n the early stage of the business, what all most of the startups have an IP worthy idea equivalent to an intangible asset. If the banks start treating Intellectual Properties (Ips) as collaterals for loans from banks, the ease of doing business would improve manifold times for the budding startups.
Can Startups Keep IPs As Guarantee For Bank Loans?
This can soon be a reality as the Parliamentary Panel on Commerce has recommended the Government to create a Task Force to bring together stakeholders such as RBI, banks, industry, chartered accountants, etc on a single platform to consider the gaps in the policy so that IP can be treated as collateral for loans from banks.
The Parliamentary panel also recommendations and urged the government to take steps towards generating awareness and better understating of IP financing, valuation and monetisation of intangible assets and encourage adoption of non-traditional forms of collateralisation and securitisation by financial institutions in consultation with relevant stakeholders.
Are IPRs The New-Gen Intangible Assets?
The Department Related Standing Committee on Commerce in its report on demand of grants of Department for Promotion of Industry and Internal Trade (DPIIT) said it was informed by industry stakeholders that Intellectual Property Rights (IPR) have emerged as a new form of intangible asset, which are treated as the principal constituent of the total assets of a company.
The Committee however noted that the IPRs currently are not being used as collateral for securitised loans from financial institutions and venture capitalists. Also, banks do not offer loans against IP as there is no clear-cut policy on lending for IPs.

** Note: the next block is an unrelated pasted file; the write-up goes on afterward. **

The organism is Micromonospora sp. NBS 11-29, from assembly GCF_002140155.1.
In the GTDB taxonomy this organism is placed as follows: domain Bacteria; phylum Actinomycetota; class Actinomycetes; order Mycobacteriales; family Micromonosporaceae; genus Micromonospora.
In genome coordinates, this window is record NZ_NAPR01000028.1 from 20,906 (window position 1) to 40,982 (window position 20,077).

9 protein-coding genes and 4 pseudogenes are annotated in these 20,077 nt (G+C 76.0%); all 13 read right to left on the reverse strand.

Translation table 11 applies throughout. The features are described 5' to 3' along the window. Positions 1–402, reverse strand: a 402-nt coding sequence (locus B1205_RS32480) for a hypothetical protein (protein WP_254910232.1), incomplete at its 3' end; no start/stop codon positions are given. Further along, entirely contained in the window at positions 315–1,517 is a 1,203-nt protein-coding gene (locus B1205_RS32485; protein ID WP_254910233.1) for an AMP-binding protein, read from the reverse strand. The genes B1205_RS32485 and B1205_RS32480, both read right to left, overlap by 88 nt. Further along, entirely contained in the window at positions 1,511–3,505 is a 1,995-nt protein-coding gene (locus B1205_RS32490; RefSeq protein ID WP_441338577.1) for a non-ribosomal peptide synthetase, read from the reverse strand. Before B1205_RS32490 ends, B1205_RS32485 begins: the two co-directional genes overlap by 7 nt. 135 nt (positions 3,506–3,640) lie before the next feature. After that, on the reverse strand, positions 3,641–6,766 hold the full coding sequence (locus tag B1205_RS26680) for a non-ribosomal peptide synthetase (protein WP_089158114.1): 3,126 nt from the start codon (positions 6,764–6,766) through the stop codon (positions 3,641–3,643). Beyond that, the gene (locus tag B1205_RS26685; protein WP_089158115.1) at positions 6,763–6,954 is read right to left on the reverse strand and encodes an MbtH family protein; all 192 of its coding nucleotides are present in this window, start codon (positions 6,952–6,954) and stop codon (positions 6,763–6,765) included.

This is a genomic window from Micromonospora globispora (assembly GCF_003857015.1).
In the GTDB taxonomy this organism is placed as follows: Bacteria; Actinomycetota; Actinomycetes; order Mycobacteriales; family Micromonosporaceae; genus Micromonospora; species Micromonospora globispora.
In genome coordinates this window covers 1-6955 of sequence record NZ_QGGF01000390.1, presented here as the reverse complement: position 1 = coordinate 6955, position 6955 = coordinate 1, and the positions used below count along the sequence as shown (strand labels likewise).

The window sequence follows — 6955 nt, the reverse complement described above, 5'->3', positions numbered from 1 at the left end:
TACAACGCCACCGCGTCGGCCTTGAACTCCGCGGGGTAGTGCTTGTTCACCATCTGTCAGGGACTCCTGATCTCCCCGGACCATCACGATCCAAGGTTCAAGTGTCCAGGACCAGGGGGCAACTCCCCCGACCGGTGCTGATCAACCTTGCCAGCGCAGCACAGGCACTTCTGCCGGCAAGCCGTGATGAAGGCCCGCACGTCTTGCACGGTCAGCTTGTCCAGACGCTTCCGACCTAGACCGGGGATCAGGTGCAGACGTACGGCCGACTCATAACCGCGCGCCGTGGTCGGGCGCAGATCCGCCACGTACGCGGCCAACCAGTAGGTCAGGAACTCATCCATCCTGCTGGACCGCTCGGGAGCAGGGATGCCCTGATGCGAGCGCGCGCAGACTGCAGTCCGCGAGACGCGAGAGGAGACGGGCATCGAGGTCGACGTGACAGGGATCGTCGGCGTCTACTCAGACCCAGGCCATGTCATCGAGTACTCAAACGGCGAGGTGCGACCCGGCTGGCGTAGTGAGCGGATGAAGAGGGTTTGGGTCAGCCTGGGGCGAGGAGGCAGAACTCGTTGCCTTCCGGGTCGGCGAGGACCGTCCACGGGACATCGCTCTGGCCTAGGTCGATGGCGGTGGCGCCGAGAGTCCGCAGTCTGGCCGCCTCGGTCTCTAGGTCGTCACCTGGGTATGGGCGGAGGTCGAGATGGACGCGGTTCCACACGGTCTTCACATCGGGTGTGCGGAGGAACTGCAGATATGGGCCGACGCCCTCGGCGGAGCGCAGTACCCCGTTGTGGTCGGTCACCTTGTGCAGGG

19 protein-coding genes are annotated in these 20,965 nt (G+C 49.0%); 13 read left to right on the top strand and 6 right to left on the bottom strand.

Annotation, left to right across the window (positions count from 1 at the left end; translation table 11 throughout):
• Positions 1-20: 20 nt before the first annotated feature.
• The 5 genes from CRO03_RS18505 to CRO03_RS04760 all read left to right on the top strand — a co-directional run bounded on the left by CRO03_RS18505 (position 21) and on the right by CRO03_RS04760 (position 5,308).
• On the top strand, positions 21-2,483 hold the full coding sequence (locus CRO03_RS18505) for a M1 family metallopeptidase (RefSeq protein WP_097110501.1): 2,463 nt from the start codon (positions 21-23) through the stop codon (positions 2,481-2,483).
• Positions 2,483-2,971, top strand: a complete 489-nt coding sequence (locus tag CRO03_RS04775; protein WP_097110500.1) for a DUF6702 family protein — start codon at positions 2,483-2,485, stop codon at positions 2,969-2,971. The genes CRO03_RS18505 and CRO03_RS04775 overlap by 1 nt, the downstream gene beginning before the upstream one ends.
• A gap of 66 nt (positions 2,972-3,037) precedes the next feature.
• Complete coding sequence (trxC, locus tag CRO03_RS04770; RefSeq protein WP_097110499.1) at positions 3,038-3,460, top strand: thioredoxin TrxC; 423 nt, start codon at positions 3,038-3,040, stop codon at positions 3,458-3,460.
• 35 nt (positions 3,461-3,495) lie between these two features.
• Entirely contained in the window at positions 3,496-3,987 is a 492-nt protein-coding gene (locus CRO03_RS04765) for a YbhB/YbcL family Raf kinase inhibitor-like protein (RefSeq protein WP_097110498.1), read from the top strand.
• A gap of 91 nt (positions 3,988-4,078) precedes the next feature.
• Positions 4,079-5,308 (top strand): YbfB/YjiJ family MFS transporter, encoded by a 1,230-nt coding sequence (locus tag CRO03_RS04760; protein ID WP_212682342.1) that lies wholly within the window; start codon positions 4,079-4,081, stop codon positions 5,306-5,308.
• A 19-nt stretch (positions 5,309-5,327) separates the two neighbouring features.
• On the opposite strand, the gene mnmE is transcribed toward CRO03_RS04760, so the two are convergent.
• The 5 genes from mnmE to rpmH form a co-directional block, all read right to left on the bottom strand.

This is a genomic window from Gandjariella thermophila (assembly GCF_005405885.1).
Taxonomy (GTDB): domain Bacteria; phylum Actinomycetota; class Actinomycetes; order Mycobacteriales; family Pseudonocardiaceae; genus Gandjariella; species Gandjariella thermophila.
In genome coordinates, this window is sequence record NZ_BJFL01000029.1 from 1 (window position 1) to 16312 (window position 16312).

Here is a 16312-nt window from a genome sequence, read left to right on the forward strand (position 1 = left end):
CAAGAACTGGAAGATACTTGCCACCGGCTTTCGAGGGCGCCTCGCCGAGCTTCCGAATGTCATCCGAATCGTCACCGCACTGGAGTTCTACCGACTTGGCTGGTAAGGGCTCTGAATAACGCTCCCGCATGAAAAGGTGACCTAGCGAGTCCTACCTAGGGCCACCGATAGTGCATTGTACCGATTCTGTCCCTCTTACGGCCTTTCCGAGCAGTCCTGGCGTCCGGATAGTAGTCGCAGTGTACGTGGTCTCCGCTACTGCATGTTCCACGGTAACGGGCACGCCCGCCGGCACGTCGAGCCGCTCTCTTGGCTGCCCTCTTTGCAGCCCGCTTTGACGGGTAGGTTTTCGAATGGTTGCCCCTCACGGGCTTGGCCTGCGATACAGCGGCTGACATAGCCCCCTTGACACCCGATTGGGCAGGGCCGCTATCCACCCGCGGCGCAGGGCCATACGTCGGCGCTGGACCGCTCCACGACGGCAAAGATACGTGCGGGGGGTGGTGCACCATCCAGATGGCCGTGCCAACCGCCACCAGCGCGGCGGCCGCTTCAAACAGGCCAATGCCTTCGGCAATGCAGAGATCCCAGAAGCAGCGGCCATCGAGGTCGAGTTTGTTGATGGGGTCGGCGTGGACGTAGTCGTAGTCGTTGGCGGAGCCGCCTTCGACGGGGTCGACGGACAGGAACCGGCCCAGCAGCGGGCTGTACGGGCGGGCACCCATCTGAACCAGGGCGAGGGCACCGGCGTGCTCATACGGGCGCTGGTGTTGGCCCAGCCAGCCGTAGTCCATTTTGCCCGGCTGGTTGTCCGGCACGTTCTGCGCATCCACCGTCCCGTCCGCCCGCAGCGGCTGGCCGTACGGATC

Moreover, companies especially SMEs and Startups find it difficult to take their ideas and IPR to market for want of funds. While taxation and other laws exist for valuation of intangibles assets, in practice many gaps remain with regard to valuation of IP.
The report highlights that there needs to be clarity and uniformity in the methods adopted for valuation of Intellectual Property which will boost the confidence of lending institutions in extending credit based on intangible IP assets.
In its earlier Reports too, the Committee had already taken up the matter related to IP financing and has recommended the Department to take appropriate measures. However, no concrete action has been taken by the Department till date.
The Committee was also informed that the importance of IPR in trade, manufacturing, research, etc. and to the economy of the country as a whole could not be ignored. As such, there is a strong need to create institutional mechanism to enable engagement, on a continuous basis, in the study of issues related to IPR through in-house research, sponsored research, discussions, and conferences.
Data & Reports Related To IPs Should Be Created
The Parliamentary Panel said that the institution should also be mandated with the task of generating data, reports, advisories, and position papers related to IP for use by the Government, industries, R&D institutions, academics, MSME, individual researchers and grassroots innovators.
It also called for the Department to evaluate the feasibility and benefits of setting up an autonomous body, an Intellectual Property Think and Act Tank, which would be focused towards study of IPR related issues and prepare action plans.
Re-evaluation Of Funding Rules of Govt Sponsored Projects
Furthermore, the panel has also recommended the Government to re-evaluate the extant General Financial Rules (GFR) regarding funding of Government sponsored R&D projects and look into the feasibility of including private industries or companies under the rule.
According to the industry stakeholders, the Government sponsors projects or Schemes, undertaken by Universities, IITs and other similar autonomous organisations such as the ICAR, ICMR, CSIR, etc. come under Rule 233 of the General Financial Rules 2017.
As per Rule 233, ownership of physical and intellectual assets created or acquired out of such funds, vests with the sponsor/Government and on completion of the project, the Government decides whether the assets should be returned, sold, or retained by them.
The stakeholders also stated that Intellectual Property and physical property, which are inherently different in nature, have been clubbed together for the purpose of ownership.
The said rule currently does not include private industries or companies for sponsorship of research projects and as such private industries are not eligible for funding under this rule.
It is for this that the Parliamentary Panel has asked the government to re-evaluate these rules.